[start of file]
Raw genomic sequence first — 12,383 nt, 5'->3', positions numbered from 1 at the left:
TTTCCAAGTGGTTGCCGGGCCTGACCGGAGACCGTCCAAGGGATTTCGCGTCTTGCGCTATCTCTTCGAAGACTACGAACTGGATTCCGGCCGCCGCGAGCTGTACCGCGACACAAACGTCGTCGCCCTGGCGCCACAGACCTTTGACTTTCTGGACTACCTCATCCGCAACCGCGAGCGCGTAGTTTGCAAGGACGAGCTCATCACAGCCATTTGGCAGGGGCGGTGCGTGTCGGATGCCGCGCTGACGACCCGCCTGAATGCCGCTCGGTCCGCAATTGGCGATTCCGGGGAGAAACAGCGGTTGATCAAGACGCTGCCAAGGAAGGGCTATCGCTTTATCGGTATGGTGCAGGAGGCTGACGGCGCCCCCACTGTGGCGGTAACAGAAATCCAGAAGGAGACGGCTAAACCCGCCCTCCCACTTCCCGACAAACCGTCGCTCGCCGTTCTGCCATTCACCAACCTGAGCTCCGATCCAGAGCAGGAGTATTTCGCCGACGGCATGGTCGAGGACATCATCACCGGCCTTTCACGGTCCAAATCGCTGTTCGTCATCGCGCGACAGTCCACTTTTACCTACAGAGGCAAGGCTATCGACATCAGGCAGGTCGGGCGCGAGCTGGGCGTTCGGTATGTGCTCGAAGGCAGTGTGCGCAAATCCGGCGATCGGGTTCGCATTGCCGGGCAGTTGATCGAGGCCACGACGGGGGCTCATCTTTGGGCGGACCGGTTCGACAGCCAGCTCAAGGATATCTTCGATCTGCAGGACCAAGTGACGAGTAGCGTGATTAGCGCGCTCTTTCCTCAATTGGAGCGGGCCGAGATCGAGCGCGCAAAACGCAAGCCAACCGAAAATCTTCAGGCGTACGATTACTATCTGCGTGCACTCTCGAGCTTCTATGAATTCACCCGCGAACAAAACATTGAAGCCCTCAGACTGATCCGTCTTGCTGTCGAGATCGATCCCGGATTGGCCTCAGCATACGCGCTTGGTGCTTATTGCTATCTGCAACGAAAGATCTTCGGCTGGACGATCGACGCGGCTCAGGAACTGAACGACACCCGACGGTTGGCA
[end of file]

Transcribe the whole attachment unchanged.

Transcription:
Raw genomic sequence first — 12,383 nt, 5'->3', positions numbered from 1 at the left:
TTTCCAAGTGGTTGCCGGGCCTGACCGGAGACCGTCCAAGGGATTTCGCGTCTTGCGCTATCTCTTCGAAGACTACGAACTGGATTCCGGCCGCCGCGAGCTGTACCGCGACACAAACGTCGTCGCCCTGGCGCCACAGACCTTTGACTTTCTGGACTACCTCATCCGCAACCGCGAGCGCGTAGTTTGCAAGGACGAGCTCATCACAGCCATTTGGCAGGGGCGGTGCGTGTCGGATGCCGCGCTGACGACCCGCCTGAATGCCGCTCGGTCCGCAATTGGCGATTCCGGGGAGAAACAGCGGTTGATCAAGACGCTGCCAAGGAAGGGCTATCGCTTTATCGGTATGGTGCAGGAGGCTGACGGCGCCCCCACTGTGGCGGTAACAGAAATCCAGAAGGAGACGGCTAAACCCGCCCTCCCACTTCCCGACAAACCGTCGCTCGCCGTTCTGCCATTCACCAACCTGAGCTCCGATCCAGAGCAGGAGTATTTCGCCGACGGCATGGTCGAGGACATCATCACCGGCCTTTCACGGTCCAAATCGCTGTTCGTCATCGCGCGACAGTCCACTTTTACCTACAGAGGCAAGGCTATCGACATCAGGCAGGTCGGGCGCGAGCTGGGCGTTCGGTATGTGCTCGAAGGCAGTGTGCGCAAATCCGGCGATCGGGTTCGCATTGCCGGGCAGTTGATCGAGGCCACGACGGGGGCTCATCTTTGGGCGGACCGGTTCGACAGCCAGCTCAAGGATATCTTCGATCTGCAGGACCAAGTGACGAGTAGCGTGATTAGCGCGCTCTTTCCTCAATTGGAGCGGGCCGAGATCGAGCGCGCAAAACGCAAGCCAACCGAAAATCTTCAGGCGTACGATTACTATCTGCGTGCACTCTCGAGCTTCTATGAATTCACCCGCGAACAAAACATTGAAGCCCTCAGACTGATCCGTCTTGCTGTCGAGATCGATCCCGGATTGGCCTCAGCATACGCGCTTGGTGCTTATTGCTATCTGCAACGAAAGATCTTCGGCTGGACGATCGACGCGGCTCAGGAACTGAACGACACCCGACGGTTGGCA